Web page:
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Efficient method to find phrase in string
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Efficient method to find phrase in string
#1
I'm creating an application to automatically categorize personal financial transactions based on the description (I know some institutions do that already but not any of the ones I use). My thought on categorization is to use a preassigned list of key phrases and categories. Let's say there are n=6000 transactions and p=300 key phrase / category combinations. I don't want to have a nested loop that performs n*p phrase-in-phrase operations.

My current thinking using SQL terminology is to have a single loop of size p containing a query using a WHERE DESCRIPTION LIKE phrase. That way I only have a single loop that is only as big as the size of my key phrase list. Pandas probably has a similar capability.

Q1: Is there a more efficient approach than what I describe?

This morning I started creating the key phrase list. My goal is to be able to automatically categorize 90% of the transactions. After an hour I was only through the D's. This is turning out to be a far more difficult problem than I first thought. Example: AMERICAN could be Travel as in airlines or payment to AMERICAN EXPRESS credit card. For each phrase I'm contemplating I perform a sample search to see how good it captures the desired transactions, then adjust based on the result. This is turning out to be monumental task.

Q2: Any thoughts on how to create a good key phrase list?
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#2
My approach would be to tokenize things. For each key phrase, create the set of words that it contains. Then create a tree based on these sets of words. For example if 70 of the 300 key phrases contain the word 'FOO', then a transaction containing that word need only search a key phrase among these 70. A transaction not containing that word need only search a key phrase among the 230 remaining key phrases. Thus you can build a classifying tree for the key phrases prior to examining the transactions. This tree can be compiled once for all.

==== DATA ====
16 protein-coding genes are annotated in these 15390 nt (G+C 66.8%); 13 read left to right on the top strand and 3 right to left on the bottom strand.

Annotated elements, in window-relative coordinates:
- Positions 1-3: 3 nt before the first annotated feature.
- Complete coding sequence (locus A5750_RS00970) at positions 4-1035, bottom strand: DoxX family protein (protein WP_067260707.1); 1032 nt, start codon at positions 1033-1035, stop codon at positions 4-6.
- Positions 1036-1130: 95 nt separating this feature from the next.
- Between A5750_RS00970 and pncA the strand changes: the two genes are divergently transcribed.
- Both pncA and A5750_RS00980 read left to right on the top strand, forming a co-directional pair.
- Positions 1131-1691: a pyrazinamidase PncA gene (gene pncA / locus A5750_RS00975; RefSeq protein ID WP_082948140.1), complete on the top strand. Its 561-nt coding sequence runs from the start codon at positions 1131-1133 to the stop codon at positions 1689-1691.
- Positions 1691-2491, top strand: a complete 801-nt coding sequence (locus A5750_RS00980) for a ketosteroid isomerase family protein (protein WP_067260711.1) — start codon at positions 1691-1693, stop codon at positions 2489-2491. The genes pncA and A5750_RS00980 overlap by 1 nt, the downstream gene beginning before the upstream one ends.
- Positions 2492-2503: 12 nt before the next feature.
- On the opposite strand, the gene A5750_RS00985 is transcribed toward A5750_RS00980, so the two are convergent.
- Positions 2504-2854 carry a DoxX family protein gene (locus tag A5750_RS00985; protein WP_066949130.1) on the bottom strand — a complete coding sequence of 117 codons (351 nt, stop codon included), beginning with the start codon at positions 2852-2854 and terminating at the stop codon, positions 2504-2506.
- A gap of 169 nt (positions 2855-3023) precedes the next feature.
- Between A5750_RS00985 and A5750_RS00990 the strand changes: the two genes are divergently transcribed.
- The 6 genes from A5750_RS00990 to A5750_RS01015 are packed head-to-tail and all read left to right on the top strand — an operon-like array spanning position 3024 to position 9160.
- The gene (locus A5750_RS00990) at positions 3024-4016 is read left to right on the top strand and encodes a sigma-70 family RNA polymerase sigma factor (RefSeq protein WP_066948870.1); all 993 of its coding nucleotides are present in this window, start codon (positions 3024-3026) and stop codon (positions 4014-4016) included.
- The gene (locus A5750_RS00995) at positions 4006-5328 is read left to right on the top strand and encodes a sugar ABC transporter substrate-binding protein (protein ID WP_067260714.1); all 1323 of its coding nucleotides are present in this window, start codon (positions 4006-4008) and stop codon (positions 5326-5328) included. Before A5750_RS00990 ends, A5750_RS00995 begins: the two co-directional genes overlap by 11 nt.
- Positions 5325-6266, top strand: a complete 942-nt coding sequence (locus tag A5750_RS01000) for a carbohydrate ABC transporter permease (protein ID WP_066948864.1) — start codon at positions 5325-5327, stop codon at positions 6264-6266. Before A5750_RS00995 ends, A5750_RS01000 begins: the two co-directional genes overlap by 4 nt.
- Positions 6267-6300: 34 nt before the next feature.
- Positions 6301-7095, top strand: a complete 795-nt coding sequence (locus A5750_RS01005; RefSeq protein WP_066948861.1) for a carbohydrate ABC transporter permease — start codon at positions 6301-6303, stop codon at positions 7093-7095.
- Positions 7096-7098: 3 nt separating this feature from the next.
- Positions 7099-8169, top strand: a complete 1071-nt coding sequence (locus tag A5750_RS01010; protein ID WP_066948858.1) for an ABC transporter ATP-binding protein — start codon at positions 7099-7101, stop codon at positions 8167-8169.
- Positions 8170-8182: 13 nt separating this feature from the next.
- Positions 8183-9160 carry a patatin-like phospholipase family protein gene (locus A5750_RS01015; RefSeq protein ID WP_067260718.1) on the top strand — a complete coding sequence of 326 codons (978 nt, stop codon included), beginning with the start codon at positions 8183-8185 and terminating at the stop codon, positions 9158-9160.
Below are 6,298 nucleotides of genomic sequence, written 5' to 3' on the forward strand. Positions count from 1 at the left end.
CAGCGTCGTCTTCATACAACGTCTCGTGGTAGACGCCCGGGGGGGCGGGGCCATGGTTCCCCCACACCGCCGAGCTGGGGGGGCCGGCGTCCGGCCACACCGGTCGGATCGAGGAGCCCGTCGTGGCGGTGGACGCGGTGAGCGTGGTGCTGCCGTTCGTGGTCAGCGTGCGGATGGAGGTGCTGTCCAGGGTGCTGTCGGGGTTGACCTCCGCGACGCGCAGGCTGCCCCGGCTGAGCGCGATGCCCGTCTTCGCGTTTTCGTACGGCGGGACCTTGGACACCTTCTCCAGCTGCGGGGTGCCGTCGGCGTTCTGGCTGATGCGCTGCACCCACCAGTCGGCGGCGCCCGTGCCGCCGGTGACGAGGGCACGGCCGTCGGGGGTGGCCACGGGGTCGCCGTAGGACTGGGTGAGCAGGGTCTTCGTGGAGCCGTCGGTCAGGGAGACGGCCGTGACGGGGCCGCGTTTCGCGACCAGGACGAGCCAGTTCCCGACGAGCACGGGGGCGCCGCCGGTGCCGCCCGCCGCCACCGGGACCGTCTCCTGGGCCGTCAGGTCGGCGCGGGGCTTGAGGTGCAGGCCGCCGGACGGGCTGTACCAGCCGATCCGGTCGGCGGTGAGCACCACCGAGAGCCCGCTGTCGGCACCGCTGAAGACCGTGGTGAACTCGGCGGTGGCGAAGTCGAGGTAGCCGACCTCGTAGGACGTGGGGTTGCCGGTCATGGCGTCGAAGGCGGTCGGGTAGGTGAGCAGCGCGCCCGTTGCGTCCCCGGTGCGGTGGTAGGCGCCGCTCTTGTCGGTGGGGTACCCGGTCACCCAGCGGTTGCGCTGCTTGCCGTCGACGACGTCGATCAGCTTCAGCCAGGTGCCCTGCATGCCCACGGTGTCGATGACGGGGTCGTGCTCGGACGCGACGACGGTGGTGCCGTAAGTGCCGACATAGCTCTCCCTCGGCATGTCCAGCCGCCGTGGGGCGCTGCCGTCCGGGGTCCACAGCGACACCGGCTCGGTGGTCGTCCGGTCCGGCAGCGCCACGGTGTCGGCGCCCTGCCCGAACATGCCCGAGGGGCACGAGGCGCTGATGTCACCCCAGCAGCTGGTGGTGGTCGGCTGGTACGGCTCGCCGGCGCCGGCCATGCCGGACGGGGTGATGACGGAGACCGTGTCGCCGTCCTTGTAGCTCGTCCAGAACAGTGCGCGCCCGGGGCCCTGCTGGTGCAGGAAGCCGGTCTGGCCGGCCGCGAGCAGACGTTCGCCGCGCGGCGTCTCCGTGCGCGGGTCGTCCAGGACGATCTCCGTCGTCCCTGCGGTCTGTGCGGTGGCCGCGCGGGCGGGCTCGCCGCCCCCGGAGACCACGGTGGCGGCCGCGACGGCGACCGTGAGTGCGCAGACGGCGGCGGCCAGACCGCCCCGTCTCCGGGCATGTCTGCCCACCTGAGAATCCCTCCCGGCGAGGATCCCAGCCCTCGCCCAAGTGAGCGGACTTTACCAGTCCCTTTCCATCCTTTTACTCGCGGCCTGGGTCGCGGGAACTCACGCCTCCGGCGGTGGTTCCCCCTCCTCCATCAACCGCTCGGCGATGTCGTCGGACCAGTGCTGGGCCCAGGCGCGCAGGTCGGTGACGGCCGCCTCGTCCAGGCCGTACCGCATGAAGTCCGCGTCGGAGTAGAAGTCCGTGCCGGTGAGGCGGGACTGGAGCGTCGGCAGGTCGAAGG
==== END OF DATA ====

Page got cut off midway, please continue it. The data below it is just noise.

By looping over the transactions, you first create the set of words contained in the transaction and you find its position in the tree of key phrases. Then you have only a small set of key phrases to check for each transaction.
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#3
Hmmm, interesting idea. If I understand correctly, using my simple example of American, the tree node might have two branches, Air or Express. Or LUMBER might have two branches, LUMBER and PLUMBER. I can see that the hard work is coming up with good choices for the tokens and tree structure. If dealing with a large number of tokens, it might be worthwhile to implement the structure as a hash table. Much contemplating to do. Thanks!
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#4
PLUMBER is not a branch of LUMBER because I take only full words. This is necessary to keep good performance in the tokenization of every transaction.

Also it occurs to me that another issue in this algorithm comes from the words that transactions may contain and that are not part of the key phrase. These words could entail mis-routings in the tree.
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#5
Ah, I think I understand now. Your suggestion is to tokenize the words in the description field to get a handle on how big the keyword/phrase list needs to be.
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#6
Without actual data, it is difficult to go farther.
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